eSports & Gaming

Dallas Mavericks’ Mark Cuban dismisses owning US esports teams as “awful business”

61-year-old blames over-reliance on game creators and poor viewership as reasons not to invest.

by Ed Dixon

Dallas Mavericks’ Mark Cuban dismisses owning US esports teams as “awful business”

Mark Cuban, owner of the National Basketball Association’s (NBA) Dallas Mavericks, has said that owning US esports teams is not a viable financial investment.

The 61-year-old, who purchased a majority stake in the Mavericks for US$285 million in 2000, cited the lack of stability in the meta for games such as League of Legends and Overwatch, along with poor viewership in the US, as reasons for avoiding owning any gaming outfits in the country.

Speaking on Fox Sports’ Fair Game, Cuban said he “absolutely wouldn’t” invest in esports, adding that leagues are fully dependent on the game’s creators, while pointing out the volatility of the game’s competitive environment, including regular patches “every 90 to 120 days.”

For Cuban, this has led to uncertainty in games, with their ever-changing nature having the potential to put off fans compared to popular traditional sports in the US such as basketball and football.

“I think a lot of people who bought into teams, not the esports themselves, had no idea how bad a business it was, no idea,” he said.

“Is it growing? Yes, but domestically here in the United States it’s an awful business, owning an esports team. I think you’re seeing a lot of consolidation, as people get out and try to sell. A lot of people are trying to raise more money, and valuations are going down.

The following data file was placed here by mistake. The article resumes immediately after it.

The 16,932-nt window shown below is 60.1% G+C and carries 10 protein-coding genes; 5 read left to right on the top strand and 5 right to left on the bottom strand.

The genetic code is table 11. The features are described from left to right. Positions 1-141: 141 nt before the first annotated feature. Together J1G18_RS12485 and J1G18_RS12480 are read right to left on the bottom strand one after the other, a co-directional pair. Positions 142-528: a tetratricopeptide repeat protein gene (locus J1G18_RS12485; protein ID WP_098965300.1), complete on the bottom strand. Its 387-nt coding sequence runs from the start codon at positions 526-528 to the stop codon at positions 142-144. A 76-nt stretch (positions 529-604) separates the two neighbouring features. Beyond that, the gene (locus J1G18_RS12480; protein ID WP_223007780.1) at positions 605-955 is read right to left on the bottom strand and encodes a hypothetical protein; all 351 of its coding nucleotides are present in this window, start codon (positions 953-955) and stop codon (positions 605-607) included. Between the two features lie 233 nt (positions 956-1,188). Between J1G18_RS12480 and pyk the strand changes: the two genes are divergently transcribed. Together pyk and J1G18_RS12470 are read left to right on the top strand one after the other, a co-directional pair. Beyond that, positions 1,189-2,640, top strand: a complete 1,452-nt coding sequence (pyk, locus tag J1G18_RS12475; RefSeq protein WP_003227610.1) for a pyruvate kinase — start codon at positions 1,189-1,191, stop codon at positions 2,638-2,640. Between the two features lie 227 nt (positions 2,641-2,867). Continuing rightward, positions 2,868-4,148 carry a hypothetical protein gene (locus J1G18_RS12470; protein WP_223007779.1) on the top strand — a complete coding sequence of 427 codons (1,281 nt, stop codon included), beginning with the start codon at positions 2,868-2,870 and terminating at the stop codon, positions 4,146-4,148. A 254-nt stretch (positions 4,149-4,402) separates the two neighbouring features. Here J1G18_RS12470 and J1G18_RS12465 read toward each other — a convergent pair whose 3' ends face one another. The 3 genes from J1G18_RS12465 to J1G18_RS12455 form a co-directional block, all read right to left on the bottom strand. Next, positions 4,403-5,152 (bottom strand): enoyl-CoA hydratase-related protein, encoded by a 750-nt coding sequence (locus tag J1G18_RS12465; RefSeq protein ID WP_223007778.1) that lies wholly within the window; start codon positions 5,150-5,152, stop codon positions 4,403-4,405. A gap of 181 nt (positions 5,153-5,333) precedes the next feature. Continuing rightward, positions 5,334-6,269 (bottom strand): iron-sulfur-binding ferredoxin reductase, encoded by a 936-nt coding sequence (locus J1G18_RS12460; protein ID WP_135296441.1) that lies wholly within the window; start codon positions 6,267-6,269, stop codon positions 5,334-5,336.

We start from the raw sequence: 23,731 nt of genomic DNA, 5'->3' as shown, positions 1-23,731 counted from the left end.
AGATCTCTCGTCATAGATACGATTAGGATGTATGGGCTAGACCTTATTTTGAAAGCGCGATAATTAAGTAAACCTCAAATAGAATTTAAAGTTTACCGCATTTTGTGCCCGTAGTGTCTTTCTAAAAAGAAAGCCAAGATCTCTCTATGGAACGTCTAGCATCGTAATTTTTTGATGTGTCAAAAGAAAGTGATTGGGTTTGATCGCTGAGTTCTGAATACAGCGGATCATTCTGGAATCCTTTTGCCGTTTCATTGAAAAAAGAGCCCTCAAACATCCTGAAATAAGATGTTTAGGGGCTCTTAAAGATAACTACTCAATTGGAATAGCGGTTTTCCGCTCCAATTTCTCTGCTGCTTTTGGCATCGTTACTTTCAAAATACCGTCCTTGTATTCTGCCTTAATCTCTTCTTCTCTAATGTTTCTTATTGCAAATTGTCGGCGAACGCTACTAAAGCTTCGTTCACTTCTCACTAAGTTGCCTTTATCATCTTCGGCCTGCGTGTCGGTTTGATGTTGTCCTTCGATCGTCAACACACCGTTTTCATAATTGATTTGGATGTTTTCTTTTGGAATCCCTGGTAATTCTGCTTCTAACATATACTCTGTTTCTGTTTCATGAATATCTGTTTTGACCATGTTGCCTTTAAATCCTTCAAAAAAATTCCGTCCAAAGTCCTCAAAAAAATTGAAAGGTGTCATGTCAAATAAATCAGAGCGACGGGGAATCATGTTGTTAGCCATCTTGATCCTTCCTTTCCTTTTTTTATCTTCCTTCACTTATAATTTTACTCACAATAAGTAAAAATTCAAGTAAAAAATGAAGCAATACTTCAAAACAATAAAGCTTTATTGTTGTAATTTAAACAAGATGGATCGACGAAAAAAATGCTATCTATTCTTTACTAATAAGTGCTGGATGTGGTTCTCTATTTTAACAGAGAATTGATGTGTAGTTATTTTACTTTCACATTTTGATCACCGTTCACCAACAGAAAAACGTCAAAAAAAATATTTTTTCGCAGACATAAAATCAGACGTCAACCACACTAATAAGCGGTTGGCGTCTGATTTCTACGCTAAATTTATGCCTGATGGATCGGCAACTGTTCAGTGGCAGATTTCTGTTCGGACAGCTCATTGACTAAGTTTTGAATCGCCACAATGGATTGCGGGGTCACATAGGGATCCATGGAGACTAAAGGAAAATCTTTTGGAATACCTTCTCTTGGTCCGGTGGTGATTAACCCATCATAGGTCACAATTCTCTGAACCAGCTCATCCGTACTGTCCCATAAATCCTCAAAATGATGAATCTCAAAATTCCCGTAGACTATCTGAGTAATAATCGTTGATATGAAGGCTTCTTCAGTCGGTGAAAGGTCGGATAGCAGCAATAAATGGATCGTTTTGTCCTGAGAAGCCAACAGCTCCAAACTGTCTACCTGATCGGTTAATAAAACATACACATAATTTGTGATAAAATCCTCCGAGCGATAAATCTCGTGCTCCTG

“(The problem is) a lot of people who bought in didn’t recognise the difference between a stream and a viewer in Europe or Asia, against a stream here. You see all the Twitch numbers, and even Overwatch League only have 300,000 or so maximum viewers. That’s not a huge number.”

Despite his grim assessment, Cuban pointed to the Asian market as a good investment opportunity, which is seeing its leagues rise steadily in popularity. Europe too is pulling in solid numbers, including the League of Legends European Championship grand final, which nearly hit a million concurrent viewers according to EsportsCharts.

“Being in Asia, there’s money there. If you’re in Korea, there’s tons of money there, it’s real,” Cuban said. “If you’re in China, there’s money there. If you’re here, no so much.”

Cuban owns the Mavs Gaming esports team via the basketball franchise and has invested in the NBA 2K League team, opening a dedicated 12,000-square-foot facility last year. He also said in 2018 that Mavs Gaming could be profitable in two years, however did note that it would be “expensive to be great.”